W e’re willing to stretch ourselves and perform beyond our normal capabilities if we know that someone is watching us, that someone close to us will applaud when we reach the finish line — the knowledge infusing us with strengths we didn’t know we had. How much more so when Hashem is rooting for us?

With Pesach behind us, we’re starting a new cycle of Shabbos afternoon Pirkei Avos study. In honor of the occasion, let’s delve into one of this week’s mishnayos:

“Look at three things, and you won’t come to transgression,” Rabi Yehudah Hanasi instructs us. “Know what is above you: an eye that sees and an ear that hears, and [know] that all your deeds are recorded in a book” (Avos 2:1).

Transgression is man’s constant problem. Every human being, whatever his moral values may be, encounters daily temptations to stray from those values — and often succumbs. And whenever this happens, he feels the shame of his weakness in face of the challenge.

Let’s take a simple example: Civilized people in general agree that lying is wrong and worthy of condemnation, yet our reality is immersed in falsehood. White lies, polite lies, hyperbole, and hypocrisy — this kind of dishonesty is the oil that greases the wheels of society and keeps it running.

And yet, deep inside, don’t most people yearn for purity of action? Don’t we wish we had the strength to live by the dictates of our spirit? Why, then, don’t we manage to avoid the trap of transgression —be it falsehood, anger, base desire, or pursuit of honor — that lies in wait to trip us up?

The problem is that transgression is usually accompanied by a wave of emotion that takes over and compels all the components of our personality to focus solely on fulfilling its desire, while faith, worldview, principles, friends, and everything else exist only as blurry background. We are led into transgression by forces seemingly beyond our control, by a force that hijacks our faculties and forces them to do its bidding.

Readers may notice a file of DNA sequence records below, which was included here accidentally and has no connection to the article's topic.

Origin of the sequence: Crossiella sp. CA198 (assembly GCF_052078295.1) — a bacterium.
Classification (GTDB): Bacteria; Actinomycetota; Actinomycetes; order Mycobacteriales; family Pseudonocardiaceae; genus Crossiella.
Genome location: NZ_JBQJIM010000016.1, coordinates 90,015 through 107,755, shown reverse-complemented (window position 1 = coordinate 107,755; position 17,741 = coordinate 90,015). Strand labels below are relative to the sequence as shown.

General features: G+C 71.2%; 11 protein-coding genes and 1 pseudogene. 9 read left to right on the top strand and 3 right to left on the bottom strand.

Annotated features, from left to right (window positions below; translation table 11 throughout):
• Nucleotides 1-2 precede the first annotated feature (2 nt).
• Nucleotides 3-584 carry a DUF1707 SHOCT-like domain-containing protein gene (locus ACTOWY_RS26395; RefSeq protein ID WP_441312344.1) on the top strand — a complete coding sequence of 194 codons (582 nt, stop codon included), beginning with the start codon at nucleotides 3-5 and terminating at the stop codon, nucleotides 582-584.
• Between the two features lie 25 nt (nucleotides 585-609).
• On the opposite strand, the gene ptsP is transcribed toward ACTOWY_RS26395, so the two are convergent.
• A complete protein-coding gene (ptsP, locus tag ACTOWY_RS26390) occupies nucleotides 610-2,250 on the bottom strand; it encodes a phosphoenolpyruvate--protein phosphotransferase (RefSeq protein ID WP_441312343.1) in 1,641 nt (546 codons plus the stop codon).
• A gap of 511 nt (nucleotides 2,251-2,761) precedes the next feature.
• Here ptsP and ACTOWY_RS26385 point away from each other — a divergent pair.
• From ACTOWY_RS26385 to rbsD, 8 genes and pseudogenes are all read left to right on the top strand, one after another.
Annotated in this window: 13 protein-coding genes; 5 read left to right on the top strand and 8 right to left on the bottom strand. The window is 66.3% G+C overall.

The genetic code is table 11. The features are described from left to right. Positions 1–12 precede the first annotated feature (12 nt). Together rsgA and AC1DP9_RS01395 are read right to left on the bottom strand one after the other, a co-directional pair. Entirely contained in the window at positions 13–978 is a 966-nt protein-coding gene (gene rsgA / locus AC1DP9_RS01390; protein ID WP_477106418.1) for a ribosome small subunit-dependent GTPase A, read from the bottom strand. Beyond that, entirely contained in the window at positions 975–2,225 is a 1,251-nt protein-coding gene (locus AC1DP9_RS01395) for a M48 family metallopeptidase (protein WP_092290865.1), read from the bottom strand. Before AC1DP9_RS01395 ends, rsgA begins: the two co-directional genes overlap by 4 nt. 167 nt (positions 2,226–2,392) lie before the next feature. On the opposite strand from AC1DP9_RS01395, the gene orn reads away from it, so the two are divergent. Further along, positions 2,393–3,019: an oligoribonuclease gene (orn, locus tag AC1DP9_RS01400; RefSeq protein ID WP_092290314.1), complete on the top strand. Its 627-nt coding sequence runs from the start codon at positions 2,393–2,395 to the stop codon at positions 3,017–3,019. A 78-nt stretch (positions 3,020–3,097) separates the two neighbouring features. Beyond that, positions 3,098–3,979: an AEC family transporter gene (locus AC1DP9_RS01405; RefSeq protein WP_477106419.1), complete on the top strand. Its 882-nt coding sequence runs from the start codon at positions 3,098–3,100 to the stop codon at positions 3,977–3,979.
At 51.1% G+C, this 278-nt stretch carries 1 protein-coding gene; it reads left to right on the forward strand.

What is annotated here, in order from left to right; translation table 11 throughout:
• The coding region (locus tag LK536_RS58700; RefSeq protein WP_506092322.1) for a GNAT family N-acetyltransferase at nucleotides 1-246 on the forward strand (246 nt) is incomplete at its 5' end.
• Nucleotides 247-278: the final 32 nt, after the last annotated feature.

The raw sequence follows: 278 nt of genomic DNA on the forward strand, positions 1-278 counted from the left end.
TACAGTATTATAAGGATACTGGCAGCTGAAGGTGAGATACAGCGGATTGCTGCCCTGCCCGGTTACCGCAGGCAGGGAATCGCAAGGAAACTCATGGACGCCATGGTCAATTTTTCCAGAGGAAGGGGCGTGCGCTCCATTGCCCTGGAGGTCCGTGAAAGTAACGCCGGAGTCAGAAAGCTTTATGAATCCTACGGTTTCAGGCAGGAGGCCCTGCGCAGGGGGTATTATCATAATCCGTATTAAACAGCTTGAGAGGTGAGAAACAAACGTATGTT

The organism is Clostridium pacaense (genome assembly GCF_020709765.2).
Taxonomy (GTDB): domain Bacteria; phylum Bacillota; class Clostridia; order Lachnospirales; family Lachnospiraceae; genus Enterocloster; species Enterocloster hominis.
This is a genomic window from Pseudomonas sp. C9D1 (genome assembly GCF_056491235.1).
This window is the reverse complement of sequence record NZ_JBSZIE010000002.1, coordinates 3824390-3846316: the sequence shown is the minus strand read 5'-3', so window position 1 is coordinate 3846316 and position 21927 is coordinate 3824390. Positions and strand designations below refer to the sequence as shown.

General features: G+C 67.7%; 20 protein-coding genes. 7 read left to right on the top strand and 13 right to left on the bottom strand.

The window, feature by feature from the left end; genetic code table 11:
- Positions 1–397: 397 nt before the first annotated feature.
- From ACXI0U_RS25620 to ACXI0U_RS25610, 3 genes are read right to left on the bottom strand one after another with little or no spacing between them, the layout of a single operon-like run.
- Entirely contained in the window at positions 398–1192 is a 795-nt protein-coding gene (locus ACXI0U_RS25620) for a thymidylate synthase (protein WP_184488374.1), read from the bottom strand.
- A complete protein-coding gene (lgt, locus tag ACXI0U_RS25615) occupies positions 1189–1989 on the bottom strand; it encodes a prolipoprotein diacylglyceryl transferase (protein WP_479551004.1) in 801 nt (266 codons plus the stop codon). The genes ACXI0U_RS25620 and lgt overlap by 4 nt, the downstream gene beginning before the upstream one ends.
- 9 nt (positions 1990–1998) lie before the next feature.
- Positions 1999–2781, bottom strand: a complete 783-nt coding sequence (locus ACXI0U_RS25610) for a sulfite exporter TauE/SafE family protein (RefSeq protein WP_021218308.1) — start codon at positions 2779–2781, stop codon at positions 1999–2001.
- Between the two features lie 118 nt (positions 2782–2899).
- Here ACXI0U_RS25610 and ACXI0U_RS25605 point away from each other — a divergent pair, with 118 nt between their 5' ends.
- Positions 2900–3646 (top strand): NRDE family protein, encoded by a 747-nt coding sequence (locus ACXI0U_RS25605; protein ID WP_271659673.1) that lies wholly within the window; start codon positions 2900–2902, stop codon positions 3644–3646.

Let’s say, however, that a person knows he’s being provoked — to anger, for example — by someone who wants to expose his weakness. Then he would fortify himself and keep calm, rather than allow the other to get the better of him. Knowing clearly in advance that getting angry is against his own interests will snuff out the flame instantly. Because when one knows he’s being tested, his survival instincts guard him against taking the bait.

We see this dynamic played out all the time, not only in spiritual matters, but with mundane challenges as well. We are willing to stretch ourselves and perform beyond our normal capabilities if we know that someone is watching us, someone is waiting for results, and someone close to us will applaud when we reach the finish line. This knowledge fuels us, pushes us, infuses us with strength we didn’t know we had.

A deeply moving example of this idea is provided by Dr. Viktor Frankl, the founder of logotherapy and author of Man’s Search for Meaning, in which he chronicles his experiences as a prisoner in Auschwitz. One night, he was asked to speak to a group of prisoners who saw nothing but death ahead of them and were in a state of extreme dejection. Frankl writes: 

I asked the poor creatures, who listened to me attentively in the darkness of the hut, to face up to the seriousness of our position. They must not lose hope but should keep their courage in the certainty that the hopelessness of our struggle did not detract from its dignity and its meaning. I said that someone looks down on each of us in difficult hours — a friend, a wife, somebody alive or dead, or G-d — and he would expect us not to disappoint him. He would hope to find us suffering proudly — not miserably — knowing how to die.

The knowledge that something is expected of us enables us to look differently at the situations we encounter. It gives us new tools for coping, be it with death or with life, with sin or with success.